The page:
By: Joe D’Amore – Oct. 2017
As I write this, countless families and friends of the victims of the Las Vegas massacre are now receiving the bodies, released from official coroners after a week of inexplicable tragedy. Sons, daughters, mothers, fathers, family members and friends felled in the prime of their lives in a moment of joy are finally returning home after a week that must surely have felt like eternity for many. The funerals will begin a new phase of a life turned upside down for so many. Closure at best is marginal for anyone. The suffering also extends to those injured and their loved ones.
For some of us prayer is a very significant and meaningful way to express our sorrows and condolences. It is a way to petition our God for granting peace in the hearts of those affected. And when this is done, publicly coupled with a moment of silence, it is the only way to demonstrate to those who are in the throes of unimaginable grief that they are not alone. It is an undeniable form of respect for life and those living. There isn’t a more powerful way to demonstrate love for strangers in their moment of need and to express unity with them.
For House Representative Seth Moulton and Senator Elizabeth Warren however, these basic concepts of human decency are absent from their public life. Warren callously tweeted “…prayers and moments of silence are NOT enough” . Moulton created a public spectacle by declining to observe a moment of silence on the floor of the U.S. House of Representative in protest of inaction on gun control.
Their irresponsible actions are not representative of many people they supposedly “represent”. At the hour when families were resigning to a new reality and while others were praying that perhaps the notice of the passing of their loved one was a mistake, they failed to exercise the quintessential evidence of exemplary leadership in trying times: Humility.
I wonder if they were to be so courageous in protesting against an unacceptable war. Would they engage in the same behavior on the holy grail of social justice? Would they not salute the flag to honor men and women in harm’s way? Would they disrespect veterans by not observing a moment of silence for the fallen? Would they “draw a line in the sand “ with a tweet that victimizes people that have sacrificed?
Somewhere in the translation I fail to see how effective leadership is predicated on offending people when they are broken hearted.
And when it comes to protesting who or what are they protesting to? It is far more difficult to affect legislative change by bi-partisan action, negotiation and promoting sensible public policy responses. And the hour to do so should follow when the families have at least the tentative beginnings of closure such as funeral or a return home of someone injured. Rather than resorting to badly-timed, offensive and ineffective theatrics, they should take inventory of their working relationships in congress and lead a necessary sea change in gun control.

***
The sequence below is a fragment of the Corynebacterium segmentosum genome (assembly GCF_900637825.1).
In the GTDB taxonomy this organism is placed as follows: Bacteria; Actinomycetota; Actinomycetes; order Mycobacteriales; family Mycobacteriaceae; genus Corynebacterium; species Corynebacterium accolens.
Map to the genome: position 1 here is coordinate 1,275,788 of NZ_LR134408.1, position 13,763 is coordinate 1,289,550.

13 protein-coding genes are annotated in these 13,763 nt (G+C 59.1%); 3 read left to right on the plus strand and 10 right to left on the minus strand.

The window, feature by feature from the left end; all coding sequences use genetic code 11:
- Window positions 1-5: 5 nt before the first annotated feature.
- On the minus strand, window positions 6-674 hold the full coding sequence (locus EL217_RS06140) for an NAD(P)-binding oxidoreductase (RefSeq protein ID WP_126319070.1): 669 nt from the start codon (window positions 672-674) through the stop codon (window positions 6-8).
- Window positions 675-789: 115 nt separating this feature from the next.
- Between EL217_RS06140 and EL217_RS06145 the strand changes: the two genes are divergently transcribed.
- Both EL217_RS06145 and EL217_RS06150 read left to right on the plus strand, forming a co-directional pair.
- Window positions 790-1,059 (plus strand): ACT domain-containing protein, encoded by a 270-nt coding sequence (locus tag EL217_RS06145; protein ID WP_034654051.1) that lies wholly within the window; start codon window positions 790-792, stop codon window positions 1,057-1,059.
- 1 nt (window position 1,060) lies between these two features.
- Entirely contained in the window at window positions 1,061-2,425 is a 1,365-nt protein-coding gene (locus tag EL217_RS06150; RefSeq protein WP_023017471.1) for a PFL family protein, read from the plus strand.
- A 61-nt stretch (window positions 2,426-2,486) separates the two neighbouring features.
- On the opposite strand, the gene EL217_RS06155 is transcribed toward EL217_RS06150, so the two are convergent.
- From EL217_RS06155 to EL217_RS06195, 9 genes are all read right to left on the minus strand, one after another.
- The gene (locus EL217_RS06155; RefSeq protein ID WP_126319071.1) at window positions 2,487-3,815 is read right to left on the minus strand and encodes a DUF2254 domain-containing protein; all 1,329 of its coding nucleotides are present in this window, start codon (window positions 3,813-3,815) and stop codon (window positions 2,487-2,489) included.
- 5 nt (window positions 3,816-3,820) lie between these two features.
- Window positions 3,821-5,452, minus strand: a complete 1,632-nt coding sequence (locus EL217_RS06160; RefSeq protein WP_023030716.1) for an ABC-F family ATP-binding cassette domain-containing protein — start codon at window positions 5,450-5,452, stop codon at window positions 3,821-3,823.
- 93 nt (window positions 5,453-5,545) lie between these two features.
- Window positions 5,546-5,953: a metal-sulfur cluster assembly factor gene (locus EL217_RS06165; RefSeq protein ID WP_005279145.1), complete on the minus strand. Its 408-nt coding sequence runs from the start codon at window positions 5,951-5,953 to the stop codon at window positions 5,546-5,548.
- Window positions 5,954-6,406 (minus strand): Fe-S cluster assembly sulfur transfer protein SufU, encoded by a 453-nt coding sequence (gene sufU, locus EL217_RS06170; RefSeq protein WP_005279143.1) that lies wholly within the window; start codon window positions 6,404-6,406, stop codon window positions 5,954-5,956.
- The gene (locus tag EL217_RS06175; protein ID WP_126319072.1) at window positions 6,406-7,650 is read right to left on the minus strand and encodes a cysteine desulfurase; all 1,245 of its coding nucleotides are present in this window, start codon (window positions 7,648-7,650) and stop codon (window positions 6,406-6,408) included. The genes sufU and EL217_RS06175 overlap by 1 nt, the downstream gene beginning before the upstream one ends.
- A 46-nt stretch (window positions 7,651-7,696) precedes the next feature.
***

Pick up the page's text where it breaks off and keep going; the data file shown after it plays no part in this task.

I don’t know if the representative and senator have a spiritual bearing. What I do see clearly is they are very passionate people. And people with passion have hearts. I have prayed they and everyone else in congress use the backdrop of this tragedy as a time for unity. I pray that they follow the promptings in their hearts, whether morally based or spiritually guided, to hold at bay their political impulses and do what is right by the American people.
Our representative and senator have a marvelous opportunity to lead this effort because they come from Massachusetts. And Massachusetts has set a national standard that was recently praised by Nevada officials for responsible, balanced gun control. We’re not perfect but we have several things in good order that can be modeled nationally. In this state we have universal background checks, child safety rules and comprehensive regulation of large capacity firearms and magazines.
Though no deaths should be the ultimate goal, Massachusetts can claim the lowest gun fatality rate of all 50 states; about 3 per thousand. In 2014 Massachusetts enacted wide-sweeping legislation that provided rules and enforcement guidance for background checks for all private gun sales and access to a national instant criminal background database. This also included a vital check and sharing of pertinent mental health information.
There is plenty to take comfort from our own state that we have good controls in place. But ultimately it is a dangerous world and you can’t legislate evil completely out of our lives. At the very least our passionate and articulate senators have an opportunity to lead with a tail wind of legislative accomplishments from their own state. Not unlike healthcare and education, Massachusetts’s home-grown legislative accomplishments should be made conspicuous on Capitol Hill. It’s time to promote them in open forum in a spirit of cooperation and set aside destructive politicizing that creates a public policy void that keeps us all in more danger than we need to be.
Joe D’Amore writes from Groveland